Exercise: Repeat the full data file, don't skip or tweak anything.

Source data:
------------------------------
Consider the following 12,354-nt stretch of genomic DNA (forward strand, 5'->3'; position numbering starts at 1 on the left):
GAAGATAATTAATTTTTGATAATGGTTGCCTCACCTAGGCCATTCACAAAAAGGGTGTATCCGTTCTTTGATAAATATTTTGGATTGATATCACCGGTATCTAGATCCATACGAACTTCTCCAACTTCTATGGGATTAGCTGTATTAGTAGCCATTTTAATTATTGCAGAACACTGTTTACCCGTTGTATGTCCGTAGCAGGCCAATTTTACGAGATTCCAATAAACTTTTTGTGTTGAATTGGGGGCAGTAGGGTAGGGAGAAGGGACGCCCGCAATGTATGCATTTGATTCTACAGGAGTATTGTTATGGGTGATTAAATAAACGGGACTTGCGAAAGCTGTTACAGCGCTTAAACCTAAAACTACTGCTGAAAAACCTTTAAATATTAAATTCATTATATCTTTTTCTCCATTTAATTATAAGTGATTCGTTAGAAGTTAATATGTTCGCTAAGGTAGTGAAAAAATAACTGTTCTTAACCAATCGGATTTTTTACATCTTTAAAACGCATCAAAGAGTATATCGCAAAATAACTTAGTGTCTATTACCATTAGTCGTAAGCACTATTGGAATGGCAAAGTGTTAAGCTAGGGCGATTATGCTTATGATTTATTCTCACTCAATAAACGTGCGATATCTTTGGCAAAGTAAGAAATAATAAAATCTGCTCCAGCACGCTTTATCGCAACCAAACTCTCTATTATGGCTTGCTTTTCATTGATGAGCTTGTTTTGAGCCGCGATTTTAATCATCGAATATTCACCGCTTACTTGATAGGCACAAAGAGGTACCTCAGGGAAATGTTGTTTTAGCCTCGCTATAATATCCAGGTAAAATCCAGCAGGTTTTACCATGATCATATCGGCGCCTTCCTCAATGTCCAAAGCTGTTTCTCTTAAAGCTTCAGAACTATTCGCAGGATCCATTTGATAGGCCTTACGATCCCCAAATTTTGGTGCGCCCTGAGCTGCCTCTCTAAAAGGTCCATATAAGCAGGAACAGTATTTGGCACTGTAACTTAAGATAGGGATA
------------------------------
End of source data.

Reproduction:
Consider the following 12,354-nt stretch of genomic DNA (forward strand, 5'->3'; position numbering starts at 1 on the left):
GAAGATAATTAATTTTTGATAATGGTTGCCTCACCTAGGCCATTCACAAAAAGGGTGTATCCGTTCTTTGATAAATATTTTGGATTGATATCACCGGTATCTAGATCCATACGAACTTCTCCAACTTCTATGGGATTAGCTGTATTAGTAGCCATTTTAATTATTGCAGAACACTGTTTACCCGTTGTATGTCCGTAGCAGGCCAATTTTACGAGATTCCAATAAACTTTTTGTGTTGAATTGGGGGCAGTAGGGTAGGGAGAAGGGACGCCCGCAATGTATGCATTTGATTCTACAGGAGTATTGTTATGGGTGATTAAATAAACGGGACTTGCGAAAGCTGTTACAGCGCTTAAACCTAAAACTACTGCTGAAAAACCTTTAAATATTAAATTCATTATATCTTTTTCTCCATTTAATTATAAGTGATTCGTTAGAAGTTAATATGTTCGCTAAGGTAGTGAAAAAATAACTGTTCTTAACCAATCGGATTTTTTACATCTTTAAAACGCATCAAAGAGTATATCGCAAAATAACTTAGTGTCTATTACCATTAGTCGTAAGCACTATTGGAATGGCAAAGTGTTAAGCTAGGGCGATTATGCTTATGATTTATTCTCACTCAATAAACGTGCGATATCTTTGGCAAAGTAAGAAATAATAAAATCTGCTCCAGCACGCTTTATCGCAACCAAACTCTCTATTATGGCTTGCTTTTCATTGATGAGCTTGTTTTGAGCCGCGATTTTAATCATCGAATATTCACCGCTTACTTGATAGGCACAAAGAGGTACCTCAGGGAAATGTTGTTTTAGCCTCGCTATAATATCCAGGTAAAATCCAGCAGGTTTTACCATGATCATATCGGCGCCTTCCTCAATGTCCAAAGCTGTTTCTCTTAAAGCTTCAGAACTATTCGCAGGATCCATTTGATAGGCCTTACGATCCCCAAATTTTGGTGCGCCCTGAGCTGCCTCTCTAAAAGGTCCATATAAGCAGGAACAGTATTTGGCACTGTAACTTAAGATAGGGATA